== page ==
In 1960, when Palai Central Bank and Lakshmi Commercial Bank collapsed, pushed by finance minister Morarji Desai, the RBI brought down the number of banks from 328 in 1960 to 94 by 1965 through closures and mergers. Post nationalisation, the government forced a merger only once — that of New Bank of India with Punjab National Bank in 1993. Now, the consolidation drive has been in full force. After ensuring merger of SBI’s associates with the parent, the government has merged two relatively small banks with Bank of Baroda and more such mergers could be on the cards.
Is consolidation the answer? Will it ensure efficiency? There are challenges in terms of duplication of branches, different technology platforms and, of course, issues related to HR. Even if the industry successfully overcomes these hurdles, consolidation will not pare the share of the government-owned banks in the overall banking industry which is a little less than 70 per cent now — much higher than most markets.
Who is to be blamed for the state of affairs in PSBs? The banks themselves and their majority owner — the government. After the first set of new private banks came into being in 1990s, for the first time, the government owned banks faced competition. By allowing them to raise money from the public, the government tried to make them competitive and technology-savvy as they were answerable to their new owners.
That was a good move but two critical issues maimed them. First, the project finance institutions were wound up and the PSBs, which did not know much beyond giving working capital loans, had no choice but to extend long-term financing to Indian corporations. That sowed the seeds of bad assets. Second, the government ceded the majority ownership but not the control. It continues to appoint the chief executive officers (CEOs), plays a critical role in the constitution of the boards and uses the infrastructure of the industry at times for things remotely connected to banking. It also does not pay the bankers market-related compensation. And, the bankers are being continuously scanned by investigative agencies. You can’t expect them work wonders with both hands tied behind their backs.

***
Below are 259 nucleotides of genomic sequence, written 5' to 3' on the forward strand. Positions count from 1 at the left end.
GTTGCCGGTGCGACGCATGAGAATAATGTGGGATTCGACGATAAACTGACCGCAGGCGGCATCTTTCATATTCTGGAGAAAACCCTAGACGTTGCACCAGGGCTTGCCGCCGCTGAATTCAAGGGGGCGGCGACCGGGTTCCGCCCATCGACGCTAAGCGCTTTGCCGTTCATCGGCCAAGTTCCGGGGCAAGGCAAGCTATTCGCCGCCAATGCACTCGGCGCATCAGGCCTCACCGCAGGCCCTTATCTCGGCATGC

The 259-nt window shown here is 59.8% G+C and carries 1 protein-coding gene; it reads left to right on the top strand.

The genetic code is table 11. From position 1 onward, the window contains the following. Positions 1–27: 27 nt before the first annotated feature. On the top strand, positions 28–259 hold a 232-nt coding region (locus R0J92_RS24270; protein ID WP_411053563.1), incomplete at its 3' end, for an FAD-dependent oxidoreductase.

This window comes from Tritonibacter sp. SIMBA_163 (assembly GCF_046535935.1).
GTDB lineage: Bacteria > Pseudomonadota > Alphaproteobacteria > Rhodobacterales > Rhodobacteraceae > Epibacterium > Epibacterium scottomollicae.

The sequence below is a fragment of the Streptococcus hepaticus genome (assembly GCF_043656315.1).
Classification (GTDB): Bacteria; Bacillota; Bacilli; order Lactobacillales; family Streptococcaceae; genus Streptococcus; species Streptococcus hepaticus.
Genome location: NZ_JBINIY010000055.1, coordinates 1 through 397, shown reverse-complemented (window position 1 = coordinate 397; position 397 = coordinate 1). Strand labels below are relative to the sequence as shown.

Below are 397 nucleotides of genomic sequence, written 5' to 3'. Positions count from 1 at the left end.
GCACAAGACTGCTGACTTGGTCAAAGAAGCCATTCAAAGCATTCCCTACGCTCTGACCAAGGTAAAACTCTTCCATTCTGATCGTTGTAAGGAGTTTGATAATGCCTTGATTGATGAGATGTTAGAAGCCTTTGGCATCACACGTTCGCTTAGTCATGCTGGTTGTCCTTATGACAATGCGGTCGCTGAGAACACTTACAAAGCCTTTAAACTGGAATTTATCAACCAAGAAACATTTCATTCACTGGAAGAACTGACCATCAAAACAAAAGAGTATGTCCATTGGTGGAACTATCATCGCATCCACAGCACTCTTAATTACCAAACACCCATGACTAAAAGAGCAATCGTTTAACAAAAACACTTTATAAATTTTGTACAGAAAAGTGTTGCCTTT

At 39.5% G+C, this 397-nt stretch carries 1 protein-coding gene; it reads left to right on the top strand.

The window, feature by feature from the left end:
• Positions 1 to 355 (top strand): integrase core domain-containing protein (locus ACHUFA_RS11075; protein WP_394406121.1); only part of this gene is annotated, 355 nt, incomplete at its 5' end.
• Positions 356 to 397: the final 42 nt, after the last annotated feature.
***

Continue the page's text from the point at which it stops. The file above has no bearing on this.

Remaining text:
The Pradhan Mantri Jan Dhan Yojana, the world’s most expansive financial inclusion drive, has 36.06 crore new depositors. The PSB’s contribution to this is 28.65 crore in contrast to private banks’ 1.25 crore (the rest is done by the regional rural banks). The government-owned banks generally do a good job of what is mandated by their majority owner but most are failed business enterprises.
The 50th anniversary of bank nationalisation is an appropriate occasion for the owner to take a call on their future. Should they be continuously given capital for creating bad assets while lending to build infrastructure and doing the so-called nation building or some of them should be allowed to fall by the wayside and even be privatised. How long will they be allowed to live in nostalgia? Is it time to celebrate or chant dirges?
The columnist, a consulting editor of Business Standard, is an author and senior adviser to Jana Small Finance Bank Ltd. Twitter: @TamalBandyo